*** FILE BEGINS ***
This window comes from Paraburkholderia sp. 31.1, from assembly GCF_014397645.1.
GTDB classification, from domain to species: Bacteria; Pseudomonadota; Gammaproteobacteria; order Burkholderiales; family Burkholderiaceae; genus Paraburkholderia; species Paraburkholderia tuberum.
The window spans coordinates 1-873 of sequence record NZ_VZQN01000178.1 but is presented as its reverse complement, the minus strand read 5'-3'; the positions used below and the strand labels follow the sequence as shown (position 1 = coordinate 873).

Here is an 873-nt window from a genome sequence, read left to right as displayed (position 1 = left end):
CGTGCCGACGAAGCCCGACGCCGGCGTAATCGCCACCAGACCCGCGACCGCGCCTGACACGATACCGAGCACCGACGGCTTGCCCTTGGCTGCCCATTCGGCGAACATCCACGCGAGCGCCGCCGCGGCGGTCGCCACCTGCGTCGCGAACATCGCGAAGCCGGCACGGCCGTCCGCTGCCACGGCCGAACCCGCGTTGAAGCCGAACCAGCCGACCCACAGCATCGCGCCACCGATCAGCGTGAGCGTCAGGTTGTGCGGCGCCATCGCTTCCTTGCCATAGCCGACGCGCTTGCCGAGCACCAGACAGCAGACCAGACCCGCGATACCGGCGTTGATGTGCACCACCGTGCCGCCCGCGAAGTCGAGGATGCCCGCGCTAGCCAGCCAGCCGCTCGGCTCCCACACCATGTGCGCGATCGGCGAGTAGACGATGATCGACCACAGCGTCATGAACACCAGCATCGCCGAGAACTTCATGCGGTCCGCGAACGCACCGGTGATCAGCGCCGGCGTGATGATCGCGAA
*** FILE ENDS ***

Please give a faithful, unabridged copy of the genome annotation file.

This window comes from Paraburkholderia sp. 31.1, from assembly GCF_014397645.1.
GTDB classification, from domain to species: Bacteria; Pseudomonadota; Gammaproteobacteria; order Burkholderiales; family Burkholderiaceae; genus Paraburkholderia; species Paraburkholderia tuberum.
The window spans coordinates 1-873 of sequence record NZ_VZQN01000178.1 but is presented as its reverse complement, the minus strand read 5'-3'; the positions used below and the strand labels follow the sequence as shown (position 1 = coordinate 873).

Here is an 873-nt window from a genome sequence, read left to right as displayed (position 1 = left end):
CGTGCCGACGAAGCCCGACGCCGGCGTAATCGCCACCAGACCCGCGACCGCGCCTGACACGATACCGAGCACCGACGGCTTGCCCTTGGCTGCCCATTCGGCGAACATCCACGCGAGCGCCGCCGCGGCGGTCGCCACCTGCGTCGCGAACATCGCGAAGCCGGCACGGCCGTCCGCTGCCACGGCCGAACCCGCGTTGAAGCCGAACCAGCCGACCCACAGCATCGCGCCACCGATCAGCGTGAGCGTCAGGTTGTGCGGCGCCATCGCTTCCTTGCCATAGCCGACGCGCTTGCCGAGCACCAGACAGCAGACCAGACCCGCGATACCGGCGTTGATGTGCACCACCGTGCCGCCCGCGAAGTCGAGGATGCCCGCGCTAGCCAGCCAGCCGCTCGGCTCCCACACCATGTGCGCGATCGGCGAGTAGACGATGATCGACCACAGCGTCATGAACACCAGCATCGCCGAGAACTTCATGCGGTCCGCGAACGCACCGGTGATCAGCGCCGGCGTGATGATCGCGAA